461239 Effect of Metal-Based Catalysts on Ignition and Combustion of Boron

Wednesday, November 16, 2016: 4:55 PM
Bay View (Hotel Nikko San Francisco)
Kerri-Lee A. Chintersingh1, Mirko Schoenitz2 and Edward L. Dreizin2, (1)Chemical, Biological and Pharmaceutical Engineering, New Jersey Institute of Technology, Newark, NJ, (2)Otto H. York Department of Chemical, Biological, and Pharmaceutical Engineering, New Jersey Institute of Technology, Newark, NJ

There is considerable interest in improving boron ignition and combustion because of its high energy density and potential use as an additive in explosives and propellants. Previous work done by pre-treating amorphous boron with acetonitrile and other hydro-carbons prove that dissolution of the naturally occurring, and inhibiting hydroxide/oxide layer reduces ignition delay. However, combustion times and temperatures remain unaffected for the micron-sized agglomerates. Flame temperature measurements suggest that boron is far from its boiling point and thus the so-called full-fledged combustion is rate limited by heterogeneous processes on the surface of burning particles. In order to increase the rate of combustion reaction on the surface of a burning boron particle, this work focuses on the preparation of boron doped with catalytic additives. The additives are transition metals such as iron, nickel, and manganese, which are readily oxidized and reduced and provide kinetic pathways to assist the boron oxidation reaction. The dopants are introduced by mechanical milling, dry powder coating, and coating with organic salts to create composites with varying quantities of catalysts. The materials are characterized and combustion experiments are conducted to determine their combustion characteristics. The findings from the experiments will be discussed in detail.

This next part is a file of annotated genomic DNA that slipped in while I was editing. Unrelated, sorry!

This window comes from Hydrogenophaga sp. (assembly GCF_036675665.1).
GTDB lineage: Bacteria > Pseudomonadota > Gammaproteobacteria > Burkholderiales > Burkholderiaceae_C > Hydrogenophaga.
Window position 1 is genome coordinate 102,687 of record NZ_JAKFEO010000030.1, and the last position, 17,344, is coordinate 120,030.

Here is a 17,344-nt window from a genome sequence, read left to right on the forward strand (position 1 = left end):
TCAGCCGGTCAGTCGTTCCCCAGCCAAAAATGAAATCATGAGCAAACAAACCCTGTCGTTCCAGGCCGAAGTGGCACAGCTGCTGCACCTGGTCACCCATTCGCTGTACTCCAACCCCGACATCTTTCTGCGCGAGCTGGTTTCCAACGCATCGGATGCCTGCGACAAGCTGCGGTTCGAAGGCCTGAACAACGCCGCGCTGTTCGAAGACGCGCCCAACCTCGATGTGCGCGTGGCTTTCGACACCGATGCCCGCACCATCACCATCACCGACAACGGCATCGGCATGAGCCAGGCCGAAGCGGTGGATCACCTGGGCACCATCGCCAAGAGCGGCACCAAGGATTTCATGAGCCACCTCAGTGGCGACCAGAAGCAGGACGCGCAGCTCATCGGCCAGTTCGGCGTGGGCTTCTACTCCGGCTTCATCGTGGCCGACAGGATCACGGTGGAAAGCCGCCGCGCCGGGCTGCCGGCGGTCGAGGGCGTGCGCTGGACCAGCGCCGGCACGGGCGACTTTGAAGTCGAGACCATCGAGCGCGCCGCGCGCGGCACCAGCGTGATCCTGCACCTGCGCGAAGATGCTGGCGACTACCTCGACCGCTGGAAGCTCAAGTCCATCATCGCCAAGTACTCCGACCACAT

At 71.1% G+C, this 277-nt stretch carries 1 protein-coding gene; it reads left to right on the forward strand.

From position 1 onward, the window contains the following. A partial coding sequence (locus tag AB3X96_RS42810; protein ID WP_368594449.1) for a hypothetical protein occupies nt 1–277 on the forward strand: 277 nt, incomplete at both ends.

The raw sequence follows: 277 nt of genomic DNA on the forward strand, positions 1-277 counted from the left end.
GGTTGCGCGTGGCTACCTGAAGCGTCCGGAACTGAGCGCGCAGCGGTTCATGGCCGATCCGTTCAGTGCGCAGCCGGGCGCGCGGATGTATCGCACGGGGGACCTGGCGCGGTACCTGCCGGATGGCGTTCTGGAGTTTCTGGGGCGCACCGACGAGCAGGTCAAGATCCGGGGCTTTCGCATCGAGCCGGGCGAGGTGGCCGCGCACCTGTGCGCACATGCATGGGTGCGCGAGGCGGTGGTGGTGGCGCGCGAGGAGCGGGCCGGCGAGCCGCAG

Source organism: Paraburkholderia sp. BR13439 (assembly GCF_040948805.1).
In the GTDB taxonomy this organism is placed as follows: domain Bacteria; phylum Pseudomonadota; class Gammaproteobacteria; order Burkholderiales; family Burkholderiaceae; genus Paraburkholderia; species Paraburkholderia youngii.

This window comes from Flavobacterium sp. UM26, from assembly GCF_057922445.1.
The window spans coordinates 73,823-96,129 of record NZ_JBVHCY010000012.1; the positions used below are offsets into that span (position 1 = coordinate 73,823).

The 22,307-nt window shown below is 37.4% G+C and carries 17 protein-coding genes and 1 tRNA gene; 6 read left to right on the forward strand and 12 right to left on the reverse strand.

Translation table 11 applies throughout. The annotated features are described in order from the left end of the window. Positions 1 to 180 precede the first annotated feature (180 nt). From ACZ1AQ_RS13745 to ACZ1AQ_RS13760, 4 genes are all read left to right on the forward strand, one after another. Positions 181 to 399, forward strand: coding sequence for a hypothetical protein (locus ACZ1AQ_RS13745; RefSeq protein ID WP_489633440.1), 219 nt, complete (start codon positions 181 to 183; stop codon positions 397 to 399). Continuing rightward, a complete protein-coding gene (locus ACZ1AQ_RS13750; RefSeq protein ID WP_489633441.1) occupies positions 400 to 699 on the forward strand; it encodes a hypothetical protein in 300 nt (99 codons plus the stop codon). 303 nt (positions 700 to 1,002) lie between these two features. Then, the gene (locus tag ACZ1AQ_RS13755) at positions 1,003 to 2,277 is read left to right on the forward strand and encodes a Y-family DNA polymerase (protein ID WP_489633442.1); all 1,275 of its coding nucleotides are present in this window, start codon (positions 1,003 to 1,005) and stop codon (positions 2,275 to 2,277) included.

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See more of this Session: Thermophysics and Reactions in Energetic Materials
See more of this Group/Topical: Particle Technology Forum